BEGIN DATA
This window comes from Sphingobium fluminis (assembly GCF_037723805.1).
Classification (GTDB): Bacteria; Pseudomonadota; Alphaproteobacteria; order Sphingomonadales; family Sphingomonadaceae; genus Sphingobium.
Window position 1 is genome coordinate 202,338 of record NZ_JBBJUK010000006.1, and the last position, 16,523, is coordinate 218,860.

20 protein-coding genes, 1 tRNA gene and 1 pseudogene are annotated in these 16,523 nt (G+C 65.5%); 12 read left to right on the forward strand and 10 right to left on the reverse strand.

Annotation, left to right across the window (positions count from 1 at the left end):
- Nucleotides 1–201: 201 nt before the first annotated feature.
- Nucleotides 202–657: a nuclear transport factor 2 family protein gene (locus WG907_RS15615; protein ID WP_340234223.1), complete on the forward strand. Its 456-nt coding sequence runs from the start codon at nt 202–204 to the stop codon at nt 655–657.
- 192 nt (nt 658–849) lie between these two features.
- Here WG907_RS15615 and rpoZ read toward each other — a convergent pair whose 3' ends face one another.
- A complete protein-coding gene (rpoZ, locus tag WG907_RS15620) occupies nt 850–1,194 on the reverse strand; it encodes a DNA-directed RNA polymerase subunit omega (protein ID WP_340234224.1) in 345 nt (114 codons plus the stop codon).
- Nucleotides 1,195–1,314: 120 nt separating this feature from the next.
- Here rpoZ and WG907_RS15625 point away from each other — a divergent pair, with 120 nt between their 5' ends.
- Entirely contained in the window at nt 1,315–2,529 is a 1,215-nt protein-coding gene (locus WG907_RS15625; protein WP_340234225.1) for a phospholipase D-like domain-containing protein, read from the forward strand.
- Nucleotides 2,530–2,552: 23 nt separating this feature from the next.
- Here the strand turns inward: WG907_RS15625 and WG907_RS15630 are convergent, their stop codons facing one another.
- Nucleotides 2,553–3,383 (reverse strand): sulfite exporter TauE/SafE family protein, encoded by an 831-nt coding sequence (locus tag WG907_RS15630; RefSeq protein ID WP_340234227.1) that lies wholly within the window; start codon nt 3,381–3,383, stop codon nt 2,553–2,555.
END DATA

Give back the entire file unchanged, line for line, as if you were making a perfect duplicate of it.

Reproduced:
This window comes from Sphingobium fluminis (assembly GCF_037723805.1).
Classification (GTDB): Bacteria; Pseudomonadota; Alphaproteobacteria; order Sphingomonadales; family Sphingomonadaceae; genus Sphingobium.
Window position 1 is genome coordinate 202,338 of record NZ_JBBJUK010000006.1, and the last position, 16,523, is coordinate 218,860.

20 protein-coding genes, 1 tRNA gene and 1 pseudogene are annotated in these 16,523 nt (G+C 65.5%); 12 read left to right on the forward strand and 10 right to left on the reverse strand.

Annotation, left to right across the window (positions count from 1 at the left end):
- Nucleotides 1–201: 201 nt before the first annotated feature.
- Nucleotides 202–657: a nuclear transport factor 2 family protein gene (locus WG907_RS15615; protein ID WP_340234223.1), complete on the forward strand. Its 456-nt coding sequence runs from the start codon at nt 202–204 to the stop codon at nt 655–657.
- 192 nt (nt 658–849) lie between these two features.
- Here WG907_RS15615 and rpoZ read toward each other — a convergent pair whose 3' ends face one another.
- A complete protein-coding gene (rpoZ, locus tag WG907_RS15620) occupies nt 850–1,194 on the reverse strand; it encodes a DNA-directed RNA polymerase subunit omega (protein ID WP_340234224.1) in 345 nt (114 codons plus the stop codon).
- Nucleotides 1,195–1,314: 120 nt separating this feature from the next.
- Here rpoZ and WG907_RS15625 point away from each other — a divergent pair, with 120 nt between their 5' ends.
- Entirely contained in the window at nt 1,315–2,529 is a 1,215-nt protein-coding gene (locus WG907_RS15625; protein WP_340234225.1) for a phospholipase D-like domain-containing protein, read from the forward strand.
- Nucleotides 2,530–2,552: 23 nt separating this feature from the next.
- Here the strand turns inward: WG907_RS15625 and WG907_RS15630 are convergent, their stop codons facing one another.
- Nucleotides 2,553–3,383 (reverse strand): sulfite exporter TauE/SafE family protein, encoded by an 831-nt coding sequence (locus tag WG907_RS15630; RefSeq protein ID WP_340234227.1) that lies wholly within the window; start codon nt 3,381–3,383, stop codon nt 2,553–2,555.